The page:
Novartis launches app for off-site trial participation

25th April 2018 (Last Updated April 25th, 2018 17:17)

Novartis has announced the launch of its app FocalView, an ophthalmic digital research platform designed to allow patient participation in clinical trials from home, improving accessibility and flexibility.

Novartis launches app for off-site trial participation
Novartis has announced the launch of its app designed to allow patient participation in clinical trials from home

Novartis has announced the launch of its app FocalView, an ophthalmic digital research platform designed to allow patient participation in clinical trials from home, improving accessibility and flexibility.

The app was created using the Apple ResearchKit and aims to allow researchers to monitor disease progression using real-time and self-recorded data from patients. Researchers hope that designing clinical trials around patients’ routines will boost participation numbers and lead to more accurate and detailed data, accelerating treatment development.

"Because patients with eye diseases are often not as mobile, FocalView has the potential to offer tremendous benefit for the ophthalmic community and for researchers looking to develop better treatments for these patients," FocalView medical advisor Dr. Mark Bullimore said.

"Collating validated patient-reported outcomes in clinical trial research is no longer a nice-to-have. This kind of data is fast becoming a critical element of research and development, because it offers a better reflection of real-world patient experiences, fosters better patient compliance and provides researchers with richer and more accurate data points."

Traditional ophthalmic trials are often inflexible and infrequent, leading to difficulties in collecting patient experiences and information on disease activity. FocalView seeks to remedy this through gathering patient data on disease progression and participants’ visual function, including any changes over time.

The app is due to be tested in a non-interventional study which will evaluate its efficacy and usability in assessing visual function, including visual acuity and contrast sensitivity. Additionally, ease of use, level of enrolment and ease of obtaining information for future trial research will be assessed. The app will also be analysed in comparison to traditional visual testing within conventional clinical settings.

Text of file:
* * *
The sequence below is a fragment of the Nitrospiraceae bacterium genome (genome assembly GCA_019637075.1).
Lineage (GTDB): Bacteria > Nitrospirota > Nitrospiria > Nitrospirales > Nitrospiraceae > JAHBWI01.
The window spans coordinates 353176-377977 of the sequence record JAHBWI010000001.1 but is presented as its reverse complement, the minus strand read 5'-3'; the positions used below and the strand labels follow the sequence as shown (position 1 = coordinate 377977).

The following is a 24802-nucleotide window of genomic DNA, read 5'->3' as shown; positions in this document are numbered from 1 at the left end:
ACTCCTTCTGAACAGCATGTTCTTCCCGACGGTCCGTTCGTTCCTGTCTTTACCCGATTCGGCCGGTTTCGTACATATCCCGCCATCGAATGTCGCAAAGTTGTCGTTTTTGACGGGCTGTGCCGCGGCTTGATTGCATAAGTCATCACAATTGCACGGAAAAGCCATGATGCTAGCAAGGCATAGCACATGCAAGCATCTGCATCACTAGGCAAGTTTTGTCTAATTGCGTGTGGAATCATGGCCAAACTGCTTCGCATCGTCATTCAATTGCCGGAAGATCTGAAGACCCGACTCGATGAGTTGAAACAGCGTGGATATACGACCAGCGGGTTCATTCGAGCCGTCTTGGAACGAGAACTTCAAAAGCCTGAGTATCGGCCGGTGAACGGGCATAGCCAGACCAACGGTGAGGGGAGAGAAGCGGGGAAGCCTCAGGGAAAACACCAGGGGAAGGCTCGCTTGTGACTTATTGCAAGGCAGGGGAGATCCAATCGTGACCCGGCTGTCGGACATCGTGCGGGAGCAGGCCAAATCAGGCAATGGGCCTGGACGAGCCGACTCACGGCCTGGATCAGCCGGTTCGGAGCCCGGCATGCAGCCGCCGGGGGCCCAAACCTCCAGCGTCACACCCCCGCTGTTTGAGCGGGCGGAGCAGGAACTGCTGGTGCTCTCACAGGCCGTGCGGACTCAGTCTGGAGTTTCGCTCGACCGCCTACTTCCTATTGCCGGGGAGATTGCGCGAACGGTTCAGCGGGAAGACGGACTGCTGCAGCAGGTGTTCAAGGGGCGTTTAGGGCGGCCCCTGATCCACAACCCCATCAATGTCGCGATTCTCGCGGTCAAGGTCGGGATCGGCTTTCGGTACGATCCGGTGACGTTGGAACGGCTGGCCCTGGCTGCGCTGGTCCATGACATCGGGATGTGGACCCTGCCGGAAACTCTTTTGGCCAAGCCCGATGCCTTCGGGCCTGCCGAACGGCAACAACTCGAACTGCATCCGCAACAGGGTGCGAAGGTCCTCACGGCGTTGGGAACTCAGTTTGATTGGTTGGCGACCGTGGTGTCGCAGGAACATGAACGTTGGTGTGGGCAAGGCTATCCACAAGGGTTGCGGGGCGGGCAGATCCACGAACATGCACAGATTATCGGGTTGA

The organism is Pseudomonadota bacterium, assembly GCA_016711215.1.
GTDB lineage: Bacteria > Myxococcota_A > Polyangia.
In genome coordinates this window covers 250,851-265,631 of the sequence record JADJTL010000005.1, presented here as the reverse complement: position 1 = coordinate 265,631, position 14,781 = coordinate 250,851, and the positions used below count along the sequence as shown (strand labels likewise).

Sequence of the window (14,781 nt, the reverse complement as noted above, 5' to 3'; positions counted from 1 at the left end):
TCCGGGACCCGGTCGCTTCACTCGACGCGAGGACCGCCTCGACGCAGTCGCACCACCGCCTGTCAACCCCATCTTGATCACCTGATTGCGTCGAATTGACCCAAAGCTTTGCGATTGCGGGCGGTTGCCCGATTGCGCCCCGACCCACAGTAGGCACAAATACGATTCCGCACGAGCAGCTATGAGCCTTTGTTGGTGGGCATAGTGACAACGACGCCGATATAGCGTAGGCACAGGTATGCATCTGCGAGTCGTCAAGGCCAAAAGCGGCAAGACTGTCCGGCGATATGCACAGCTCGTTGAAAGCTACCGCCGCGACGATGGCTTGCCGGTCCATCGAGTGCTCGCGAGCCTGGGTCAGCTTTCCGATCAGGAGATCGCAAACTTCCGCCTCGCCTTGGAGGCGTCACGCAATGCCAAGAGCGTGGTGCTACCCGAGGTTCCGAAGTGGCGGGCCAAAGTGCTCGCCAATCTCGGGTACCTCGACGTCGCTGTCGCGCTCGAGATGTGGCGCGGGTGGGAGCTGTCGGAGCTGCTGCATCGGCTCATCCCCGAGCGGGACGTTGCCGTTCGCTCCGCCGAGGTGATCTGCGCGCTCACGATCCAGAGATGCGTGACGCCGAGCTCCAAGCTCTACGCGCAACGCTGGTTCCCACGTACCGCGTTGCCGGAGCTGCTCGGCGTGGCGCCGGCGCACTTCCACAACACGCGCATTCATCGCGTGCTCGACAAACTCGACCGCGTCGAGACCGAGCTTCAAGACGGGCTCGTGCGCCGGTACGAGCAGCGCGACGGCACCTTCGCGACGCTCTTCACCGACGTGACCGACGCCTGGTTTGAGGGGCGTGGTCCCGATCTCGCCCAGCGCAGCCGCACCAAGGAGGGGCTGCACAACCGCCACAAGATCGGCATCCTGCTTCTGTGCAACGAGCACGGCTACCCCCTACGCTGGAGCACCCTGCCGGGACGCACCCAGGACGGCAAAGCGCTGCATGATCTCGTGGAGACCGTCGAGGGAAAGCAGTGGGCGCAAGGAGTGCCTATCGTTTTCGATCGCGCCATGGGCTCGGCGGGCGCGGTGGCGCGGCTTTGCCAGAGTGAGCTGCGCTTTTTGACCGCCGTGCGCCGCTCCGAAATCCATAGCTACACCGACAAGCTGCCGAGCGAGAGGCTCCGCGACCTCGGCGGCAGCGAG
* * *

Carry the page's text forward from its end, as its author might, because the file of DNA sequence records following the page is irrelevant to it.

"Optimising digital technology in research and development, particularly in ophthalmic disease, could have a marked impact on the quality of the data we capture," Novartis chief digital officer Bertrand Bodson said.

"We believe apps like FocalView, which we've made freely available to the research community on an open-source platform, can help accelerate the development of treatments and bring them to the patients who need them most."

FocalView is currently available in the US for download on the App Store. Patient consent is required before they can use the app.

Streamlining the clinical trial process has long been a concern for researchers, with numerous logistical challenges presenting themselves in everything from trial participation to data collection. As such, using technology to enable off-site trials has been of central interest for a number of years.

ResearchKit, launched by Apple in 2015, is an open-source platform designed for the development of medical research apps. It can be used to create surveys, consent templates and can collect data using iPhone sensors.

Similar ventures include one by New York-based company Medidata, which offers cloud storage, management software and data analytics services for clinical trials, and another from Los Angeles-based Science 37 with its Network Oriented Research Assistant (NORA) platform which enables real-time video chat, electronic data collection and electronic consent.

Novartis is known for its work in developing treatments for eye disorders such as glaucoma, dry eye and a range of retina diseases. Approximately 200 million people around the globe were treated with Novartis ophthalmic products in 2016.